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After three years of building confidence and contacts, Ginsberg started looking back toward New York. “The universe was working its magic, and I got a call about an opportunity at Dead Rabbit,” says Ginsberg.

Within six months of arriving, Dead Rabbit earned the No. 1 spot in World’s 50 Best Bars. Their next project, BlackTail, won Best New Cocktail Bar in 2017. “I was there at a pivotal moment. Everyone I was working with was the best in my mind. I got more refined, got better,” says Ginsberg, who also discovered the benefits of globally recognized excellence. Trips, education, partnerships and high-paying gigs followed.

But he missed restaurants and the gold mine of inspiration he could find in a walk-in. “Harrison’s culinary background is something I gravitated to,” says Rogers of their time working together in Chicago. “I consider myself a restaurant guy before a bar guy. Harrison had that too. We were always pulling thighs out of the kitchen and working with the kitchen crew.”

Enter James Kent, Jeff Katz, and their multi-year vision for 70 Pine Street, the former home of AIG. They’d start with bustling ground-floor restaurant Crown Shy and build their way up to fine-dining, tasting-menu-only Saga, and one floor above a crown jewel cocktail bar, Overstory. Ginsberg joined bar director Jonathan Lind on the condition that he would help mold the program, and all of Ginsberg’s training started to snap into place during months of R&D sessions.

His cocktails got lighter. Their structure changed to accompany food. He wanted to serve sessionable, iconic drinks and though he says he wasn’t “all that confident” about his initial list, Ginsberg’s very first drink for Crown Shy, the Captain Kidd plantain Old Fashioned, is still on the menu.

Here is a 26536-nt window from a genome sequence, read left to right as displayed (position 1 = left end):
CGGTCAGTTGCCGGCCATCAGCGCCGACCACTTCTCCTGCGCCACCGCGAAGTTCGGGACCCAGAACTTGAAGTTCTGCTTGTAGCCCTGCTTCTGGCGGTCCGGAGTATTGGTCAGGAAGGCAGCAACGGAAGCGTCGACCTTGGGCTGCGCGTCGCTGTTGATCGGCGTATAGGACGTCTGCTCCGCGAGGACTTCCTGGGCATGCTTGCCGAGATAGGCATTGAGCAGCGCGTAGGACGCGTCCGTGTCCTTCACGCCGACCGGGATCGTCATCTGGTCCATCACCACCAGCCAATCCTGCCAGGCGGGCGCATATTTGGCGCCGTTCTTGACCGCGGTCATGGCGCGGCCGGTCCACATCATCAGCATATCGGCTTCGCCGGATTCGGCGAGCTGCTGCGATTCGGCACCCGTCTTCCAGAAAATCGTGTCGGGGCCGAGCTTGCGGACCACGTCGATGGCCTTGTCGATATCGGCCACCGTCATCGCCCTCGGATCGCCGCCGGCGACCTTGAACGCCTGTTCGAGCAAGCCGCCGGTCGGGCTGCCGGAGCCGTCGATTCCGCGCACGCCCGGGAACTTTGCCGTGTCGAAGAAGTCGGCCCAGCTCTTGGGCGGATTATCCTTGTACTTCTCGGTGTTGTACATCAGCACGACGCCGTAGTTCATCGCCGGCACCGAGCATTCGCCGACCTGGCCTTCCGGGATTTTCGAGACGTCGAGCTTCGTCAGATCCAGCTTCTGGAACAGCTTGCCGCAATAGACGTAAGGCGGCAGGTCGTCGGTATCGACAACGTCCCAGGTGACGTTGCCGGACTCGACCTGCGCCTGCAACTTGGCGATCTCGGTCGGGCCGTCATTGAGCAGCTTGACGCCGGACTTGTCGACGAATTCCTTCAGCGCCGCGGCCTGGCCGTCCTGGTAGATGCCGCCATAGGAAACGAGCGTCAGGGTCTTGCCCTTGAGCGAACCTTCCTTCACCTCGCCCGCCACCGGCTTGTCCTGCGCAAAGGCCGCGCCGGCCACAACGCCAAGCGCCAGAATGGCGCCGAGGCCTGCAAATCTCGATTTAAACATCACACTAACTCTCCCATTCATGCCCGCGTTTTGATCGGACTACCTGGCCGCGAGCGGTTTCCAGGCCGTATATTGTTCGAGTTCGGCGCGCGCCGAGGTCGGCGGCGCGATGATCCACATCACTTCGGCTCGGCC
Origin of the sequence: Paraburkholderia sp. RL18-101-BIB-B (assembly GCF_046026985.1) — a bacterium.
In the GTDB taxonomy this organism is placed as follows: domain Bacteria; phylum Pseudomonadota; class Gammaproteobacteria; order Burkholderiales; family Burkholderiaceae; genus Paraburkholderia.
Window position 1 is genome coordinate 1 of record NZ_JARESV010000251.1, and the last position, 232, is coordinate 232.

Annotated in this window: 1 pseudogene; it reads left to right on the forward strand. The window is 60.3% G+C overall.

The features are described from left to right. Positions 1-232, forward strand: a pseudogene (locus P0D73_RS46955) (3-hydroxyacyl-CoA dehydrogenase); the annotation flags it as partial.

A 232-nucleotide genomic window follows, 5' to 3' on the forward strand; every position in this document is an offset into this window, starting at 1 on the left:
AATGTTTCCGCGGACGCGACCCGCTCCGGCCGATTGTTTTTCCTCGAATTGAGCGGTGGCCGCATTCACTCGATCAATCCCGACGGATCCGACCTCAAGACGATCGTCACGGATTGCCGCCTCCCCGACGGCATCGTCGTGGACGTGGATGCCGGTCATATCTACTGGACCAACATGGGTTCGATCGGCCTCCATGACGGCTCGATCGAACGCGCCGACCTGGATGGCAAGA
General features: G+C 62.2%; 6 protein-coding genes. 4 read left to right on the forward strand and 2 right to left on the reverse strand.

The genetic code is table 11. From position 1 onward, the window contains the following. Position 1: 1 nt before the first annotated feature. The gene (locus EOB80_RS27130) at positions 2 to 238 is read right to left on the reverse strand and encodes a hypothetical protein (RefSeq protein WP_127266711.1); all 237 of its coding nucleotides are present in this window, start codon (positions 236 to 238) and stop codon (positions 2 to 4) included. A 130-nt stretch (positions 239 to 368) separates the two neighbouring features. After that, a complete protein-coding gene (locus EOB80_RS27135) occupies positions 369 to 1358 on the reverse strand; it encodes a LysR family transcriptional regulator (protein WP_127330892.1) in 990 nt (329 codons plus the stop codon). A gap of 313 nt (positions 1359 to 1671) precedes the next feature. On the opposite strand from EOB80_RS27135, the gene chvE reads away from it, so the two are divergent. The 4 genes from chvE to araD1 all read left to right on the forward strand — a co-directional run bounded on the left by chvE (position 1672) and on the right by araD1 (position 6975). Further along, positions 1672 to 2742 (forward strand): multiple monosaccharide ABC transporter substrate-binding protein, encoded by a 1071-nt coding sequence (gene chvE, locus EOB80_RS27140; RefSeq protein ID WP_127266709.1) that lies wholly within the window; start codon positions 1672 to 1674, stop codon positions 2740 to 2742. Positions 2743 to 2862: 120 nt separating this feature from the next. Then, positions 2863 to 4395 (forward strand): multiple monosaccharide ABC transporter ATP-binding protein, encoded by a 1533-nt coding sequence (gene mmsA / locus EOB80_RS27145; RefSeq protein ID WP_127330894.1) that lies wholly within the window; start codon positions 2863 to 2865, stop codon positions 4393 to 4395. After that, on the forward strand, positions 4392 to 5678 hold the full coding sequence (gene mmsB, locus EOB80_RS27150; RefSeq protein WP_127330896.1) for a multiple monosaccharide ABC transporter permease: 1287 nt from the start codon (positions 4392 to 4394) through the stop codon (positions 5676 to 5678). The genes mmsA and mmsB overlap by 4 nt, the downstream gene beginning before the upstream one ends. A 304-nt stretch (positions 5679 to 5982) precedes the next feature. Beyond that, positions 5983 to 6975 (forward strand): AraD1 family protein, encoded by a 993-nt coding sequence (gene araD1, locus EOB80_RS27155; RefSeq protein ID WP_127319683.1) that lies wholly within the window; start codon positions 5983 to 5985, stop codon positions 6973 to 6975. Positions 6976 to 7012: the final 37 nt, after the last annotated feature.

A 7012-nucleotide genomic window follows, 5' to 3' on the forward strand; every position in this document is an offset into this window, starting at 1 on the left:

That vision is further crystallized at Overstory, the menu the product of an unexpectedly long COVID-era development process. “The space dictated a lot for me; it’s minimal but elegant, and I wanted the drinks to feel that way,” Ginsberg says. “There are minimalist ideas, clarity in flavor, and clarity, quite literally.”

martini overstory cocktail


The Gyokuro Martini.  Photo: courtesy Natalie Black


Achieving “clarity” in cocktails takes an immense amount of technique. He’s fermenting, infusing, and centrifuging components. Even his vodka soda (the exceptionally refreshing Easy Money) gets a coconut fat wash. But Ginsberg would rather guests order a second Montego Slay than contemplate the effects of New England IPA yeast in its fermented mango-husky cherry syrup.

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Of course, it’s possible to do both, and Ginsberg’s bar team will happily oblige if you’re curious about how long they infuse vodka with green tea for the drinks-like-expensive-water Gyokura Martini. They’ll also give you the backstory on all the ingredients in the Terroir Old Fashioned, definitively the best cocktail I’ve had all year. Rich yet subtle, it’s a mixture of palo santo-infused reposado tequila, vin jaune and yellow Chartreuse topped with caramelized agave candy (think “Squid Games” dalgona candy) and sea salt harvested from Fort Tilden in Queens.

“We can see Fort Tildon from the terrace,” Ginsberg says. “Once we get through opening season, we’ll harvest the salt as a bar team. When you touch and see ingredients, it really gives a drink purpose and meaning.”

Beyond the cocktail list, “the spirits selection is extraordinary,” according to Degroff. There are high-end and rare spirits like vintage Chartreuse, rye finished in rhum agricole barrels and sunchoke spirit made in the style of mezcal.

There’s also the hospitality, something Ginsberg has been cultivating since his days at the Dorrance, where he learned to be a bartender first and drink maker second.

“That’s really the most amazing thing: the service, the feeling, the energy, the love,” Olson says. “Quite frankly, it’s hard to do that. The higher the level of elegance, the higher it is geographically, you add pretense at every level. But you never feel that from the time you’re greeted at the door to when you’re ushered out by the host.”

And that’s what guests should expect from a world-class bar. “They’re going to get amazing drinks, executed near perfect every time, and a personal experience with bartenders,” says Ginsberg. “And, of course, the view is crazy.”